In three days, the Chicago Botanic Garden will present its first ever Garden-designed Orchid Show (purchase tickets here).

PHOTO: Gabe Hutchison in the greenhouse.

Horticulturist Gabe Hutchison attaches orchids to their new habitat: the orchid trees in the Tropical Greenhouse.

Looking at it now, the winter of 2014 has not been an ideal year to tackle an in-depth and delicate project of this scale. A winter season with near record snowfall and record low temperatures has posed plenty of challenges in getting warmth-loving tropical orchids to the snowy, freezing Midwest, and securely into the Regenstein Center Greenhouses. Single-digit and sub-zero temperatures have been putting the Garden’s horticulture staff on heightened concern to protect these orchids in their various stages of buds and blooms. The transfer and well-being of more than 10,000 orchids has been a well-orchestrated undertaking shared by Garden staff (especially horticulturist Sharon Nejman) and the vendors who packed and sent the trucks.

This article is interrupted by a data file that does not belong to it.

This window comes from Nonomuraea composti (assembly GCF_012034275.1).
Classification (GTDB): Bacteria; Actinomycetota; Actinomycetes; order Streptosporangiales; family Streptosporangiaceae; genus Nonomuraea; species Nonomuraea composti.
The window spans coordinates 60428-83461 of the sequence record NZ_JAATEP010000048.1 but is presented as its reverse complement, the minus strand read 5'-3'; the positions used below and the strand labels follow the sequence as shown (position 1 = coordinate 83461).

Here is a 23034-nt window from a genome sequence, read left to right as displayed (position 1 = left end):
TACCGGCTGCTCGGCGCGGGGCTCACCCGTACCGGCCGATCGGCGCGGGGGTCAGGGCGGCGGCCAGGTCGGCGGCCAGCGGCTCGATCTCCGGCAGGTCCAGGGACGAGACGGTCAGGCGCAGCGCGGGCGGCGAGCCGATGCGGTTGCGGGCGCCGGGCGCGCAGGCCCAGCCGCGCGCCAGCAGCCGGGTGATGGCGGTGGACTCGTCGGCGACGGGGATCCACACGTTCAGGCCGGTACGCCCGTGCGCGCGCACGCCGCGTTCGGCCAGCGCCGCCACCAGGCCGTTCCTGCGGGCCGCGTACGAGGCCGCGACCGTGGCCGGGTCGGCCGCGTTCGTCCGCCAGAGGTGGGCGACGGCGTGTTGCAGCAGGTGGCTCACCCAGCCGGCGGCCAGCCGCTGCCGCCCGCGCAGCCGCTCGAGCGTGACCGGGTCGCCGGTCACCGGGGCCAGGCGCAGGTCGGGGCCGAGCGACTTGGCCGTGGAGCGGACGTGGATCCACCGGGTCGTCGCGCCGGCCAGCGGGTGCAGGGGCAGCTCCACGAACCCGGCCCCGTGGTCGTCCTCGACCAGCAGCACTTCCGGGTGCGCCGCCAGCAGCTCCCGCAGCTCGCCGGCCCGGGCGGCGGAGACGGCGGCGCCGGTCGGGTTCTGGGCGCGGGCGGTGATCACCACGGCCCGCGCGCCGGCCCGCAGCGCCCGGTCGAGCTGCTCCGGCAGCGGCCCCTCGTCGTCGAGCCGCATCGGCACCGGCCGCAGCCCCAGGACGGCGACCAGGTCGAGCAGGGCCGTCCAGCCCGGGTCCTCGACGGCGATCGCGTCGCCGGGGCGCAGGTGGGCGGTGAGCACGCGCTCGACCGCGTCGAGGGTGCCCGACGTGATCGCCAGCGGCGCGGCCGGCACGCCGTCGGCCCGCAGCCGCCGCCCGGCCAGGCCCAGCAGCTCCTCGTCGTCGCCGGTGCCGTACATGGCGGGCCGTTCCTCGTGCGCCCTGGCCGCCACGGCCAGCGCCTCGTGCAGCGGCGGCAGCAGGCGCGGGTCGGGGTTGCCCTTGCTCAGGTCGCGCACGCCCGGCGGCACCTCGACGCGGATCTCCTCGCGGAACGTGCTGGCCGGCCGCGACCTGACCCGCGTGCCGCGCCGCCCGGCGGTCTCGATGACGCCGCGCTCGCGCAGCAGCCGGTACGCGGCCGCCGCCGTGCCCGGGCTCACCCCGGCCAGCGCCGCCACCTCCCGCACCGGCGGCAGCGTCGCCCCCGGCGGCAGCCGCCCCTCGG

PHOTO: A metal cage holding branches is suspended from the greenhouse's glass ceiling.

A combination of metal cage and hazelnut (Corylus) tree branches creates the perfect framing to place an orchid display.

Beginning just a month ago, the Garden’s horticulture staff began a tear-down of Wonderland Express, immediately switching gears to the equally large endeavor of creating and setting up the Orchid Show. Existing Greenhouse beds have been modified to make room for impressive structures, and organic materials host epiphytic orchids of different genera. Presenting these impressive splashes of colorful orchids in a nontraditional display comes with some scalp-scratching challenges.